review of deliberative democracy

Deliberative Processes Result in moderate, practical, and balanced recommendations.

Clients often raise concerns or questions they have about the potential of deliberative groups making radical recommendations. We know from our experience that they don’t – we know that deliberative groups develop sensible, practical, and moderate but innovative ideas.

However, it is understandable, given the commitment that governments give to these processes, that this concern would be heightened.

The reason these groups don’t come up with radical ideas – is because a randomly selected group that is truly diverse have to work together and reach agreement with each other and they do this with the support of experts. The process requires compromise and compromise results in extreme views on both the left and the right being left behind aa it pushes people towards the centre.

Whilst this is interesting theory, we thought we would provide some examples of significant deliberative processes from around the world that demonstrate this.

In 2019, Stanford University bought together more than 500 people from across the USA who were statistically representative of the community in respects of gender, age, culture and political allegiance (amongst other measures). This work demonstrated that deliberative processes will result in more moderate views as both people on the far left and far right of politics moderated their views when they had time and information to help them consider the issues.

Some of the key findings of this process are summarised in this video:

UK Climate Change Citizens Assembly

Climate Assembly UK brought together 100 people from all walks of life and of all shades of opinion to discuss how the UK should reach net zero greenhouse gas emissions by the year 2050.

They heard balanced evidence on the choices the UK faces, discussed them, and made recommendations about what the UK should do to become net zero by 2050.

Chris Stark, Chief Executive of the Committee on Climate Change the governments independent advisory body on climate change and one of the assembly’s Expert Leads made the following reflections about the recommendations from this Assembly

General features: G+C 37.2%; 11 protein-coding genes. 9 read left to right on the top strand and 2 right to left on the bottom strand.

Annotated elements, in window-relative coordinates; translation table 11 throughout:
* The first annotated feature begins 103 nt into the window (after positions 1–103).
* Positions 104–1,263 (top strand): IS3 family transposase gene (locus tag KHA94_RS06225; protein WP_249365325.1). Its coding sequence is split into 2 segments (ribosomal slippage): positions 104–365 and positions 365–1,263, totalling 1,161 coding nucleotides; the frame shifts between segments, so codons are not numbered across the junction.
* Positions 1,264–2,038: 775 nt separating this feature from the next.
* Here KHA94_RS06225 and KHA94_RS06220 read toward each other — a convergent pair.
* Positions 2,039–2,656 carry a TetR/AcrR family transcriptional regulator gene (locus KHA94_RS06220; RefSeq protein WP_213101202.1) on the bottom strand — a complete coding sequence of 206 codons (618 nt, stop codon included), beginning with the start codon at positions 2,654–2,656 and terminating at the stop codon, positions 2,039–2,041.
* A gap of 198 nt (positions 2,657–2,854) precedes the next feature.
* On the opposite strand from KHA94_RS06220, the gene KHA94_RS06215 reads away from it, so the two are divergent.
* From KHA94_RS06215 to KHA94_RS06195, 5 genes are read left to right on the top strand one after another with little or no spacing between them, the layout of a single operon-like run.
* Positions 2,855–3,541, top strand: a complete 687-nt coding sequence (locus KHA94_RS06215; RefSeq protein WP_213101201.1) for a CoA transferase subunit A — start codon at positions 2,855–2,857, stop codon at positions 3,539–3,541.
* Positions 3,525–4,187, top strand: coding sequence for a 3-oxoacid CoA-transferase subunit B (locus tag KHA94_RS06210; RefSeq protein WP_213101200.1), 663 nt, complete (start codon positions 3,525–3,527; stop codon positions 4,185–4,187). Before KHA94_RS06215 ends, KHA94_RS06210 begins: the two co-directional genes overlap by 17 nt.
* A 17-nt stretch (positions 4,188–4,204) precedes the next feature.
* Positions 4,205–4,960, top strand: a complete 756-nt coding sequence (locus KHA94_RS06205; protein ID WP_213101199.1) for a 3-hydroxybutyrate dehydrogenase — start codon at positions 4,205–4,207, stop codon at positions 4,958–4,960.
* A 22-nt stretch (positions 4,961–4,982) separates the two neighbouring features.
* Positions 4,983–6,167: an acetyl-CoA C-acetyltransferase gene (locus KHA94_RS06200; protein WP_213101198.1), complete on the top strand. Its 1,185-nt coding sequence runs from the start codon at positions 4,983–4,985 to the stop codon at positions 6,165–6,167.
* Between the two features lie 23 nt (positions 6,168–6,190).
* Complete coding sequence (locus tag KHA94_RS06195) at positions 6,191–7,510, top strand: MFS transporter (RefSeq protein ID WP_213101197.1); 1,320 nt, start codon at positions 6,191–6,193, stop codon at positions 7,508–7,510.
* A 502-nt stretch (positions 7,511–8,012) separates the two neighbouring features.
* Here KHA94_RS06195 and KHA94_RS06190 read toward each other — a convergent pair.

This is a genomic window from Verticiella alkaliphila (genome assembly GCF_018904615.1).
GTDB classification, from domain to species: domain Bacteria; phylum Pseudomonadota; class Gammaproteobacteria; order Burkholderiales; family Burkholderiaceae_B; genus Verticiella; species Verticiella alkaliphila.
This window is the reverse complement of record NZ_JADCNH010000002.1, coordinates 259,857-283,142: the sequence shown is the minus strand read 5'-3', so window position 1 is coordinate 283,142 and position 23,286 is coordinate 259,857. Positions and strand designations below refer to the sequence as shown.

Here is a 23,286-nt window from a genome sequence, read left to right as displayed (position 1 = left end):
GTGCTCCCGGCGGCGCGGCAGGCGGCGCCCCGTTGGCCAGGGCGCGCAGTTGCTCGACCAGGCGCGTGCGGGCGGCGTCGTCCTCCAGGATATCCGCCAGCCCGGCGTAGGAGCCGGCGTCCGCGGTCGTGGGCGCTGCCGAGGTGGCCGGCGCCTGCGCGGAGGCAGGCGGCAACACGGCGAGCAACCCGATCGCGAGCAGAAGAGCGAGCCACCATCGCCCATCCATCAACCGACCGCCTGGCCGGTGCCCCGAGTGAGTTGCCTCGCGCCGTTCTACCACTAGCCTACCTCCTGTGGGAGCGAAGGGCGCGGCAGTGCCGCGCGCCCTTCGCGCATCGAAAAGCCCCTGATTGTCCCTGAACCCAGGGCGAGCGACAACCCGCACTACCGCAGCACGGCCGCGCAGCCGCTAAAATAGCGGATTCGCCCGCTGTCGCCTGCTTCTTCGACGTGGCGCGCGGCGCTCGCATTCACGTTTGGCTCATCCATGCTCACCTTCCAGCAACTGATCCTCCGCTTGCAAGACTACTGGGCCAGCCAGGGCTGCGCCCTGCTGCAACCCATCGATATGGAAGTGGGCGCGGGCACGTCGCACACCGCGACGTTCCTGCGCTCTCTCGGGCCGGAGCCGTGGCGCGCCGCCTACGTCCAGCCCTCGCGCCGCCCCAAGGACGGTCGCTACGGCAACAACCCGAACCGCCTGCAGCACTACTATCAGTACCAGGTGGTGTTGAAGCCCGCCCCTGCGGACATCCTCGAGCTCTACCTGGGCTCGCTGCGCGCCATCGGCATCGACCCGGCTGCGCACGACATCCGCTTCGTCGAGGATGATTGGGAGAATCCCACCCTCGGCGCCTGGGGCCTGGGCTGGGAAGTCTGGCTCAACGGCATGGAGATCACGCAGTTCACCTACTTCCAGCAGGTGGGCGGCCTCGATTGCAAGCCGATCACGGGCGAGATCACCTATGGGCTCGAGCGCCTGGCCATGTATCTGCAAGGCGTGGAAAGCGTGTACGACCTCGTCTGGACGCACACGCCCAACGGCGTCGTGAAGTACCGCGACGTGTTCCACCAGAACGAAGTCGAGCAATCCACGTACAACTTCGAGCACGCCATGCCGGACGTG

“This was a tremendously valuable process which could, and I think really should, be repeated. […] my own organisation, the ccc, is going to use more of these deliberative approaches in the future I hope in our research. I hope others do too. For me and my organisation of course this is new data. […] I hope that ministers listen and act on that [the recommendations]. This is for me is a really balanced and proportionate set of recommendations. If I was a minister I would be really pleased to see this. So, there’s a realistic package here and I know we at the committee on climate change are going to make full use of this in our recommendations to government after this.”​
Chris Stark​
Citizens assemblies in France and Ireland experienced similar results – with practical, moderate recommendations which have been largely supported by Governments. Ireland initially held a Citizens Assembly to consider five issues over two years. The model was seen to be so successful that they have recently established two Citizens Assembly to look at issues of biodiversity loss and local government structures.
“Citizen Assemblies have become an important part of the Irish democratic system…”​
Jack Chambers, MP
Jack Chambers, MP, Government Chief Whip and Minister of State​